Jan 8, 2020

Axios Vitals

By Caitlin Owens
Caitlin Owens

Good morning. If you're in the mood to read something heartbreaking, here you go.

Today's word count is 641, or a 2-minute read.

1 big thing: Medicare for All's missing mental health discussion

Illustration: Aïda Amer/Axios

America's mental health care system is in dire need of an overhaul, but the real specifics are largely missing from the 2020 debate about health care.

Why it matters: Suicide and drug overdose rates continue to rise, and the U.S. faces a shortage of mental health providers and a lack of access to treatment.

The big picture: Private insurance is plagued with holes in mental health coverage. Even even though insurers are legally required to cover behavioral health the same way as physical health, they don't.

Yes, but: "Medicare to All" may not solve the problem, Mental Health America president and CEO Paul Gionfriddo told me.

  • "Medicare would need to be redesigned significantly," he said.
  • Medicare has its own coverage flaws. It would also be crucial to design a system that encourages preventive and early identification services rather than just post-crisis care.

There's also a shortage of mental-health providers. Paying mental health providers more could help address this, but care delivery would also need to be redesigned, Gionfriddo said.

  • Rural areas, for example, would likely still struggle to attract and support these providers because of their remoteness and population size.
  • "The big wild card is how many mental health providers would participate in a Medicare for all program or opt out of insurance entirely," said the Kaiser Family Foundation's Larry Levitt.

For Democrats who support Medicare for All, highlighting how it could help mental health care could have a political upside.

  • "Talking about mental health care needs humanizes the candidates, indicts the shortcomings of private insurance and provides rationale for the need for significant reforms around the current system," Democratic health consultant Chris Jennings said.

Go deeper: Mental health coverage is getting worse

2. The U.S. administrative bloat

Illustration: Sarah Grillo/Axios

In 2017, U.S. insurers and providers spent $2,497 per capita on administration — nearly 5 times more than the $551 spent per capita in Canada, which has a much more heavily socialized system, according to a new study in Annals of Internal Medicine.

Why it matters: We're all paying this through our premiums, out-of-pocket costs and taxes.

By the numbers: Administrative spending makes up 34.2% of national health expenditures in the U.S. and 17% in Canada.

  • U.S. hospitals spent $933 per capita on administration, and insurers $844.

The bottom line: Our health care system charges the highest prices in the world, and then tacks on these administrative costs before handing over the bill to patients.

3. Quote du jour
"Physicians are a giant rent-seeking conspiracy that's taking money away from the rest of us, and yet everybody loves physicians. You can't touch them."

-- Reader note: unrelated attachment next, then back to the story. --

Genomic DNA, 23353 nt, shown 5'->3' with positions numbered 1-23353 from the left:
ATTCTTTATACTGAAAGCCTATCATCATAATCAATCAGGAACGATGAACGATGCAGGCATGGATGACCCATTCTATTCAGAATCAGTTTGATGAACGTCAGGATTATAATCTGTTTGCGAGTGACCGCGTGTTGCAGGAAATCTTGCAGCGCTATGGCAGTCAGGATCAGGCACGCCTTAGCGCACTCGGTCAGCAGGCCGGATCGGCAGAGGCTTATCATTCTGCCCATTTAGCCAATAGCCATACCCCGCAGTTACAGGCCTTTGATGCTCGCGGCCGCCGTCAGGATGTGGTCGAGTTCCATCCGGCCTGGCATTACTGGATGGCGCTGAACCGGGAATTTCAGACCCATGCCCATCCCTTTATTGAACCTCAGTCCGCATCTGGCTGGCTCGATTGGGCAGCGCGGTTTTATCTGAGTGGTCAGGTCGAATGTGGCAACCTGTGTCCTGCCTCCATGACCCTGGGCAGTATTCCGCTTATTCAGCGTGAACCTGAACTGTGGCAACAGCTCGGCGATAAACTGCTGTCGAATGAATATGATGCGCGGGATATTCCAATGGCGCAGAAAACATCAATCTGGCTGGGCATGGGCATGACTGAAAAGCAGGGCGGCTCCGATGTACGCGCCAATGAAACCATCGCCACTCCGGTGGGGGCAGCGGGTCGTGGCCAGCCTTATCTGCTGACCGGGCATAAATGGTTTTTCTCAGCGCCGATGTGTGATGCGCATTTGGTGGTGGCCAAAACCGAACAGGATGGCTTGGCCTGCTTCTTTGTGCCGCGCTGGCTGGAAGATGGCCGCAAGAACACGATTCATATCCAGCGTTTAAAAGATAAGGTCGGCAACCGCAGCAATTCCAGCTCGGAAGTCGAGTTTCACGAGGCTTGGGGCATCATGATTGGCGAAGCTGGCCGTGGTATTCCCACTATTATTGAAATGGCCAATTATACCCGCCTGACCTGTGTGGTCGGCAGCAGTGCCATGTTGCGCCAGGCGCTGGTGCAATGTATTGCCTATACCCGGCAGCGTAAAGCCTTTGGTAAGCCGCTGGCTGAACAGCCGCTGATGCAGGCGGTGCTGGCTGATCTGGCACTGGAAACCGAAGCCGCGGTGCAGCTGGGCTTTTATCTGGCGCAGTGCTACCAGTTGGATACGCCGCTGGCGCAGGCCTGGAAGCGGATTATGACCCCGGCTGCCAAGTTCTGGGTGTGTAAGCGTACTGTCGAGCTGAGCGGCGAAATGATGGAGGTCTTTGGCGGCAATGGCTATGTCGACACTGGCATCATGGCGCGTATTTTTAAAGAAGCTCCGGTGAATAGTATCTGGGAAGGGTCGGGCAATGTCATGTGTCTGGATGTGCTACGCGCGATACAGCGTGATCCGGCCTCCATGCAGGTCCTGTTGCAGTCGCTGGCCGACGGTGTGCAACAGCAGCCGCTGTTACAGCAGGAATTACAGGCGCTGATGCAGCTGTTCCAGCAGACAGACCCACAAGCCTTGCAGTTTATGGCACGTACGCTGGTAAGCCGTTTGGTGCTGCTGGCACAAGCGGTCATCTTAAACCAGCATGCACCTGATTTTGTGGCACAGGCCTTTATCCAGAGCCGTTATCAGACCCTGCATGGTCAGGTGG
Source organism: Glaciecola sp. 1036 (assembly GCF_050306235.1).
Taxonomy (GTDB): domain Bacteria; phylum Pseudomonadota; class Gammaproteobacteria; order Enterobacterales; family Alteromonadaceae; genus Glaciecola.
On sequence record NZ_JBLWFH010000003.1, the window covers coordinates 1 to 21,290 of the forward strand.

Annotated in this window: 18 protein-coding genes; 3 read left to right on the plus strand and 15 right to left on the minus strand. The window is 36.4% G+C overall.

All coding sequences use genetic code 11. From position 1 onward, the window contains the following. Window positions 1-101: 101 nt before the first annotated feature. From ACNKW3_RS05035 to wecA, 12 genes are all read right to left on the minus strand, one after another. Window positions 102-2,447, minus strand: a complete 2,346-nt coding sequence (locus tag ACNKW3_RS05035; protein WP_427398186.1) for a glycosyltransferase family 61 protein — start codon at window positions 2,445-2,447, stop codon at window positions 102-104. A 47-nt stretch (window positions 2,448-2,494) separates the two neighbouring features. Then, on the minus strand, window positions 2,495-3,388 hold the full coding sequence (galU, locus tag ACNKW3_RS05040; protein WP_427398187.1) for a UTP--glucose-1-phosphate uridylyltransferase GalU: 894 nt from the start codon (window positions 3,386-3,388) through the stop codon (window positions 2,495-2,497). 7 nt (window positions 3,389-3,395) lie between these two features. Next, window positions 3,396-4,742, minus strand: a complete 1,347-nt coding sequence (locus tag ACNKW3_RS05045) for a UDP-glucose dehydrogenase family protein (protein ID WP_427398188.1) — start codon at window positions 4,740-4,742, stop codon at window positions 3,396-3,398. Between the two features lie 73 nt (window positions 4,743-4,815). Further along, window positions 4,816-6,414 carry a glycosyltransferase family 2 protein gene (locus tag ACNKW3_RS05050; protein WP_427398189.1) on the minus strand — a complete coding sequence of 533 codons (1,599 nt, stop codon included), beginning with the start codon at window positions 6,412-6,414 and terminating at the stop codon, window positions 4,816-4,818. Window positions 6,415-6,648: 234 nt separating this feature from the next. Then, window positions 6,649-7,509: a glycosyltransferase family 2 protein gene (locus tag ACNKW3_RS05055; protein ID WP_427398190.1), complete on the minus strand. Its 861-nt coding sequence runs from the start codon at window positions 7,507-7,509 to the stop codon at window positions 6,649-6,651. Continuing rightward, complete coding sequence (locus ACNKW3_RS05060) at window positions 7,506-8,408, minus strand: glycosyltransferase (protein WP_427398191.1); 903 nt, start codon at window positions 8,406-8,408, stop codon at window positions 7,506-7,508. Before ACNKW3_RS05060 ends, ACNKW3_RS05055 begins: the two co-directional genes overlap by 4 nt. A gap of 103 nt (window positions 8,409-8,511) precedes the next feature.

— Angus Deaton, senior scholar at Princeton University

Deaton is an advocate of the idea that rising health care costs are a form of "poll tax." The Washington Post has more on that theory if you're interested.

4. Hospitals in hot water over referrals

New lawsuits allege that large hospital systems have illegally billed federal health care programs after making improper financial deals with doctors as a way to control where patients get care, Axios' Bob Herman reports.

Why it matters: Hospitals that own physician practices capture more referrals and therefore more money than their competitors — but potentially skirt federal law and inflate the cost of care for everyone in the process.

Driving the news: The former CFO of Community Health Network, a hospital system in Indiana, alleged the system employed physicians with "excessive" salaries well above fair market rates as a way to secure those physicians' referrals, and then bill higher rates for hospital services.

  • The Justice Department intervened in the case, which often means the feds believe the case has merit. CHN said in a statement that this was a "waste of the government's time and resources to pursue these meritless claims."

An orthopedic surgeon in Florida alleged in a newly unsealed whistleblower case that Orlando Health pressured doctors to conduct surgeries and imaging tests only at facilities owned by Orlando Health.

  • He says he was fired because he was still seeing patients at competing hospitals.
  • The Justice Department declined to intervene in the case for now. Orlando Health did not immediately comment.
  • Read the full complaint.

Go deeper: "The hidden system that explains how your doctor makes referrals," via the Wall Street Journal.

5. New study gives good news to J&J

Women who used talc or other powders aren't significantly more likely to develop ovarian cancer, according to a new JAMA study. Johnson & Johnson is facing thousands of lawsuits over these products.

Why it matters: "While the research won't eliminate the company's legal exposure, it may help bolster J&J's argument that the link between talc and ovarian cancer found in some previous studies isn't beyond dispute," Bloomberg writes.

Go deeper: Johnson & Johnson's legal bills keep mounting

Caitlin Owens